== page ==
Smith & Wesson Model 41

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Smith & Wesson Model 41
Smith and Wesson Model 41 - 1972.jpg
Smith & Wesson Model 41
Type Semiautomatic Pistol
Place of origin  United States
Specifications
Weight 41 oz
Length 1012"
Barrel length 512" or 7"

Cartridge .22 long rifle
Action blowback, single action only
Rate of fire Semi-automatic
Feed system 10-round single column, detachable box magazine

The Smith & Wesson Model 41 is a semi-automatic pistol developed by Smith & Wesson after World War II as a competitive target pistol. It was designed with a 105 degree grip angle, the same as the Colt M1911 pistol, to maintain a consistent grip angle.[1]

Production history[edit]

In July 1947 two prototypes, numbered X-41 and X-42 were produced, tested, and improved for the next 10 years. In 1957 the Model 41 was made available to the public for sale when S&W produced 679 units.[2] At the end of 1958, they had built 9,875 Model 41 pistols. A lighter 5" barrel was offered in 1958 for field use. The Model 41-1 was introduced in 1960 and was chambered in .22 Short for International Rapid Fire competition. Only 1000 were made using light aluminum slides necessary for function with the lower powered .22 Short. In August 1963, the 5" heavy barrel version came into the market. Stoeger's Shooter's Bible of 1964 shows a 7 3/8" barrel grooved for Olympic centerweights. The cocking indicator and 7 3/8" bbl were dropped in 1978. The 7" bbl was introduced in 1978 with no provision for a muzzle brake. A 6" barrel was offered for a few months in 1991. In 1992 the Model 41 was dropped from production. In 1994 Smith & Wesson returned it to production as the Model 41 (New Model).[3]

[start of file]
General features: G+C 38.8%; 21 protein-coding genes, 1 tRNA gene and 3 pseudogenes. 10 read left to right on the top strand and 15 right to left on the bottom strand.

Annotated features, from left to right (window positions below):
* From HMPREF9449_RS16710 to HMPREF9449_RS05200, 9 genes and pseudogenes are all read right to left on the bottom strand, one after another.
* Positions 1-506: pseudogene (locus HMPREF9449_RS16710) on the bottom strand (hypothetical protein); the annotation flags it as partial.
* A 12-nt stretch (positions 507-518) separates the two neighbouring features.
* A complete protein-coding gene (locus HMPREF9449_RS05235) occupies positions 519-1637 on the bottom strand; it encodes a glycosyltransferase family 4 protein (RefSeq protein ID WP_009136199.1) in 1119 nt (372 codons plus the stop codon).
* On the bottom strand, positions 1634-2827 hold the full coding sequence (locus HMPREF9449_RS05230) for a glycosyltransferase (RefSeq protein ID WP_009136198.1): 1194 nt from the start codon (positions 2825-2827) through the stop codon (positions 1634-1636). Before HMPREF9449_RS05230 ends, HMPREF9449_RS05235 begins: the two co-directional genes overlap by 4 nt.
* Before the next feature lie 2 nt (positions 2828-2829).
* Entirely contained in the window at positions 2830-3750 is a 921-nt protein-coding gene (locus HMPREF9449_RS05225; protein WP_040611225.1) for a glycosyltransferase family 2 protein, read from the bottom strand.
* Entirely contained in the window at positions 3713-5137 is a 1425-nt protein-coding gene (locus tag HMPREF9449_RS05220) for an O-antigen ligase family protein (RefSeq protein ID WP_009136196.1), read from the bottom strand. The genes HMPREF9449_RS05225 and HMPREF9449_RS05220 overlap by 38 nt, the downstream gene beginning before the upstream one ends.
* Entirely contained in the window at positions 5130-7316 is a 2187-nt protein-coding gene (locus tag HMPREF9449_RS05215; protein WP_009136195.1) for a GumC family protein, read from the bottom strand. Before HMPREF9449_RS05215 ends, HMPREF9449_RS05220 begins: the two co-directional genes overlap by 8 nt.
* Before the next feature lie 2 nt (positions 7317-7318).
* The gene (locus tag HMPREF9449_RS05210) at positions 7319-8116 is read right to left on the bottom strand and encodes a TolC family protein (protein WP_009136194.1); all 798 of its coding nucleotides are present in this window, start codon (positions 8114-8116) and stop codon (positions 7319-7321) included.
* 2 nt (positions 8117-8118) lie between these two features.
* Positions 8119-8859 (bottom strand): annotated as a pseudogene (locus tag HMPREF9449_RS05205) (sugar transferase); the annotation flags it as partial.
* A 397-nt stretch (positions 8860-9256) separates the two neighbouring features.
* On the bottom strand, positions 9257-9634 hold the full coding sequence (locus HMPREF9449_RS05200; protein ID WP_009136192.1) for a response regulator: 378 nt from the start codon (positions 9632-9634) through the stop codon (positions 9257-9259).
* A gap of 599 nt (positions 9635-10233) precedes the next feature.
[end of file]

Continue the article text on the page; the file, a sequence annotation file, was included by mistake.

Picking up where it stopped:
Model 46[edit]

In 1957, Smith & Wesson offered a "no frills" version of the Model 41 designated the model 46. In 1959 it was selected by the U.S. Air Force for basic marksmanship training. About 4000 units were made in total: 2500 with a 7 inch barrel, 1000 with 5 inch barrels and 500 5 1/2 inch barrels. The pistol lacked the checkering, polished blue finish, and other refinements of the Model 41. It proved to be a commercial failure with consumers who preferred the more costly Model 41 and production ceased in 1966, according to firearm historian Sam Fadala.[4]

References[edit]

  1. ^ Hartink, A.E. (2002). The Complete Encyclopedia of Pistols and Revolvers. Edison, New Jersey: Chartwell Books, Inc. pp. 271–272. ISBN 978-0-7858-1519-8. 
  2. ^ Jinks, Roy G.; Krein, Sandra C. (2006). Smith & Wesson (MA) (Images of America). Boston: Arcadia Publishing. p. 128. ISBN 978-0-7385-4510-3. 
  3. ^ Supica, Jim; Richard Nahas (2007). Standard Catalog of Smith & Wesson (3 ed.). F+W Media, Inc. p. 279. ISBN 978-0-89689-293-4. 
  4. ^ Fadala, Sam (2002). "Smith & Wesson's Model 41: collectibles, edibles, and a lesson in history". American Handgunner 22 (6): 83.